A pseudonym can function as a trademark as well, if it meets the criteria above. The
USPTO does not make a distinction between real names and assumed names.

© 2013 David Lizerbram & Associates®

12
How Do I Choose a Strong Trademark?

Things to Avoid: Immoral or Scandalous Marks
•

Section 2(a) of the Federal Trademark Act (Lanham Act), 15 U.S.C. 1052(a), bars
the USPTO from registering Immoral or Scandalous trademarks.



The USPTO has stated:






To be considered “scandalous,” a mark must be “shocking to the sense of truth, decency or
propriety; disgraceful; offensive; disreputable; . . . giving offense to the conscience or moral
feelings; . . . [or] calling out [for] condemnation,” in the context of the marketplace as applied to
goods and/or services described in the application…Scandalousness is determined from the
standpoint of “not necessarily a majority, but a substantial composite of the general public, . . .
and in the context of contemporary attitudes.”
Evidence that a mark is vulgar is sufficient to establish that it is scandalous or immoral…Dictionary
evidence may be sufficient to show that a term is vulgar if multiple dictionaries, including at least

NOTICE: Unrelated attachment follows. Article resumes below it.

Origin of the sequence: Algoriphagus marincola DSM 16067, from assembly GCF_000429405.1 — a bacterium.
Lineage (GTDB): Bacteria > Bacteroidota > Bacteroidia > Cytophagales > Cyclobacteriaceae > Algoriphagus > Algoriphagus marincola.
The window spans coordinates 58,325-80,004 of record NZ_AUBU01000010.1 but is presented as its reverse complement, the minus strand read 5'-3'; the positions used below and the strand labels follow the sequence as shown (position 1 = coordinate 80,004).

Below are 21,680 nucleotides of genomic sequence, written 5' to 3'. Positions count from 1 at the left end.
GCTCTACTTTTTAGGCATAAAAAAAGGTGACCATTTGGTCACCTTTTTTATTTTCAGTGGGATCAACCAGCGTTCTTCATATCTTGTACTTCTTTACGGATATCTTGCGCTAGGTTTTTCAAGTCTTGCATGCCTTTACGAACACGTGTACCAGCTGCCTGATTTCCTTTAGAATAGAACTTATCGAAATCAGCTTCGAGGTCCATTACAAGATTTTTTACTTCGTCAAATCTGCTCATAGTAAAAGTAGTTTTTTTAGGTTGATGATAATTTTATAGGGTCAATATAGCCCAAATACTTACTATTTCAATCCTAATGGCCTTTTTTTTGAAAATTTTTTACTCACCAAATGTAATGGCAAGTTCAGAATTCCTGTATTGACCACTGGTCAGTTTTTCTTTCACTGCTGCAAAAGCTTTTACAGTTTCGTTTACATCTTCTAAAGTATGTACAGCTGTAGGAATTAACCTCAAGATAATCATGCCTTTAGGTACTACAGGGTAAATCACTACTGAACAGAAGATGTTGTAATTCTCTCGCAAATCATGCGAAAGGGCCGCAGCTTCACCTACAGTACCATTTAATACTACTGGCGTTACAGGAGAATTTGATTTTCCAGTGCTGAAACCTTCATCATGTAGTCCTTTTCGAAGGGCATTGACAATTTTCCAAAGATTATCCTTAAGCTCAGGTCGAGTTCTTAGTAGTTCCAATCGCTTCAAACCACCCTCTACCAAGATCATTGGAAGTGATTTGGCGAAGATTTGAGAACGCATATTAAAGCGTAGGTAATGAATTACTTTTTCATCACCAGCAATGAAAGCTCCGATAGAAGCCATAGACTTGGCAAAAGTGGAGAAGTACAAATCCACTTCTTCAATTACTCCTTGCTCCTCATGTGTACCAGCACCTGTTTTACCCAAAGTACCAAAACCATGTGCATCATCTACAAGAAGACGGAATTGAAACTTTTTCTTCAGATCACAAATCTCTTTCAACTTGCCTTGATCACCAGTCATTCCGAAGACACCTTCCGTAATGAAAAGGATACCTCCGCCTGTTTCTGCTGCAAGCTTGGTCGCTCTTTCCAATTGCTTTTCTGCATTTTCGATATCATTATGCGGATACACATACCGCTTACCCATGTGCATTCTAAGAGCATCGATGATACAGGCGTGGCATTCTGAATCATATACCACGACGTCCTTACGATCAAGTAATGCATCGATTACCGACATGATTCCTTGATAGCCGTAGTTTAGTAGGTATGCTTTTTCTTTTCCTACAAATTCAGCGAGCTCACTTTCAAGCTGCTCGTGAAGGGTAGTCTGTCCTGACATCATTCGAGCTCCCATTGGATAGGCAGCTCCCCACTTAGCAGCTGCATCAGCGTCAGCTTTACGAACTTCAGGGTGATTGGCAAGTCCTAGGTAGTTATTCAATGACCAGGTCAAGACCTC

one standard dictionary, uniformly indicate that the term’s meaning is vulgar, and the applicant’s
use of the term is clearly limited to the vulgar meaning.

Trying to determine what the USPTO will find immoral or scandalous is difficult at best. In
recent years, they have rejected COCAINE (for soft drinks) and KHORAN (for wine). On the
other hand, there are quite a few registered marks using the word “Ass.”

© 2013 David Lizerbram & Associates®

13
How Do I Choose a Strong Trademark?

Summary
•

Stay on the right side of the trademark spectrum.
•
•

Descriptive marks are weak at best.

•
•

Generic terms can’t be trademarks.
Suggestive, Fanciful, and Arbitrary marks are the strongest.

Certain things should be avoided in most cases:
•
•

Merely Laudatory marks

•

Names as trademarks

•
•

Geographic terms

Immoral and Scandalous marks

Following these guidelines will help you establish a strong, lasting brand.

© 2013 David Lizerbram & Associates®

14
How Do I Choose a Strong Trademark?

Prepared and Presented by:

David Lizerbram, Esq.
David Lizerbram & Associates®
David@LizerbramLaw.com
www.LizerbramLaw.com
Twitter: @LizerbramLaw
Direct Phone: (619) 517-2272
4080 Centre Street, Suite 205
San Diego, California 92103
Slideshare.net/DavidLizerbram
© 2013 David Lizerbram & Associates®

15
How Do I Choose a Strong Trademark?

FINAL NOTE: THIS PRESNTATION IS NOT LEGAL ADVICE
I am not your attorney. Nothing in this presentation should be
taken as legal advice. This is simply general information that
may be helpful. Consult an attorney if you have any specific
questions or concerns.

© 2013 David Lizerbram & Associates®

16